Buzzworthy baubles: The Vivid Bee collection is an ode to yellow diamonds
Designed by jeweller Vihari Sheth, The Vivid Bee collection is a quirky series of rings, earrings, and bangles that express her penchant for yellow diamonds.
As a teenager, the first gem that caught Vihari Sheth’s eye was a Vivid Yellow diamond that she spied at a Hong Kong jewellery fair. The oval-shaped stone from South Africa, which weighed a smidge over two carats, proved to be so beguiling that she convinced her businessman father to buy it for her.
Hailing from a long line of diamond traders from Gujarat, Rajesh Sheth knew his stuff. And clearly, his daughter was becoming cognisant of the beauty and quality of the king of gemstones.
Fast forward 17 years, and things have come full circle: Sheth now has a line of jewellery that she designs herself, Vihari Jewels, using stones procured by her father’s global network of suppliers. The stones are cut and polished by her younger brother Kunal’s factory in Hong Kong, and then shipped to Italy where artisans bring metal and mineral together by hand.
In 2016, Sheth’s brother acquired a mine in South Africa through a joint venture. The mine produces rough diamonds in the five- to 50-carat range, which, after processing, are used in Sheth's designs.
In May this year, Sheth unveiled her latest collection, The Vivid Bee, at a private luncheon in Singapore. The collection is centred on the use of Vivid Yellow diamonds – bees, of course, being the perfect motif to showcase the brilliance and scintillation of the gems.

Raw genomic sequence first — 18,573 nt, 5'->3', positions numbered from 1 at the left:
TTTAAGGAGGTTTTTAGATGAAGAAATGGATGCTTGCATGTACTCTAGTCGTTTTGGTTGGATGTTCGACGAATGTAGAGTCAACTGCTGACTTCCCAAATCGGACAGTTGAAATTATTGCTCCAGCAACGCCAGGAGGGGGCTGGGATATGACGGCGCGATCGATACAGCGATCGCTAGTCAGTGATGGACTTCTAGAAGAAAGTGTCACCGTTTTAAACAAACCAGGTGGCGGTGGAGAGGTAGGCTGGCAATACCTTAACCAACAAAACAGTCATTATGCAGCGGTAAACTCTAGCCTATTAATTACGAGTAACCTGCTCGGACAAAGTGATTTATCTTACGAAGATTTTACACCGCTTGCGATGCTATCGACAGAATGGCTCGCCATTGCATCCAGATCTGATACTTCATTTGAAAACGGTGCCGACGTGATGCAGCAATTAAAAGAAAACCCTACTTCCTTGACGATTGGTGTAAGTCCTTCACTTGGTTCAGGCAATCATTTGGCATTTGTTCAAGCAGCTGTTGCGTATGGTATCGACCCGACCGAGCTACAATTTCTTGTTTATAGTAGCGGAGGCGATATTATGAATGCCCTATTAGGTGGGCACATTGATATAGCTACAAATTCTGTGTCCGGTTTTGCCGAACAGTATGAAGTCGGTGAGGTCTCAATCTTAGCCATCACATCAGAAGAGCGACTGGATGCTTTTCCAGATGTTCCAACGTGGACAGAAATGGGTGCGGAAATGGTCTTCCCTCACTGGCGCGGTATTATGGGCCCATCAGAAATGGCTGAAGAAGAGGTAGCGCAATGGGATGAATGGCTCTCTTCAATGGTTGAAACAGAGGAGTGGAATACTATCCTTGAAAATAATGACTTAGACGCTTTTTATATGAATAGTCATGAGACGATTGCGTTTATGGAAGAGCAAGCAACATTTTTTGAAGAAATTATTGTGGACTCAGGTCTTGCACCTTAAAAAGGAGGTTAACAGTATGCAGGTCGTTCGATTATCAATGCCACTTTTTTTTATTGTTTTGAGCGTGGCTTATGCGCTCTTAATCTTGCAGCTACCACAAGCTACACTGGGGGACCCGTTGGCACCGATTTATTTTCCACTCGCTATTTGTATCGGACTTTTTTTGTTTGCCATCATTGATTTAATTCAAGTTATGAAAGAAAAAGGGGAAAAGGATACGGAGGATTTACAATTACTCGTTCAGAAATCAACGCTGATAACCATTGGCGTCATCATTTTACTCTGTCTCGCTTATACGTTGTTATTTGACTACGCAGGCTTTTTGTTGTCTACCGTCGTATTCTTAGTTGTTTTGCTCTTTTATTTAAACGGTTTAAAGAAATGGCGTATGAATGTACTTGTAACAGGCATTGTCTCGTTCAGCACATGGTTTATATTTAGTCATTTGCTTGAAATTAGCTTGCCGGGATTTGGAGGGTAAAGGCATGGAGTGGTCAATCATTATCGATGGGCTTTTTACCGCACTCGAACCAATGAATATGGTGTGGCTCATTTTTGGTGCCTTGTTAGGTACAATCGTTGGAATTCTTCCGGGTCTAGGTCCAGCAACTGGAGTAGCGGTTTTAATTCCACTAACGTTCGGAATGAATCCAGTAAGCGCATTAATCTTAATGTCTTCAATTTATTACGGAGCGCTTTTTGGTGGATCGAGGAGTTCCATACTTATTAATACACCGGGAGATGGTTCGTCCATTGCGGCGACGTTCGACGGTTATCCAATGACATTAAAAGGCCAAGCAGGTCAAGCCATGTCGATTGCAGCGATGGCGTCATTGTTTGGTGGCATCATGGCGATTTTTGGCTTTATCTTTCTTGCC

“I have recently been inspired by nature. For starters, I began sketching flora and fauna but somehow meandered into using the bee as a motif. My brother had some beautiful Vivid Yellow diamonds – which are the best of the yellows – and that inspired me to use these rare diamonds for a special collection. From a single earring design, I have created complementary pieces: A ring, bangle and another earring,” she explained.
The range is meant for women of whimsy – those who do not take themselves too seriously and who enjoy embellishing themselves with conversation-starting jewels. Bees, after all, are less common as motifs than other insects such as butterflies, dragonflies or ladybirds.
Meant to be worn everyday rather than reserved for special occasions, each piece takes between five to six months to produce. Considering how bees symbolise industriousness and productivity – remember Singapore’s now-retired Teamy the Bee mascot? – the motif is a rather apt reminder of the labour-intensive craftsmanship that belies the collection’s beauty.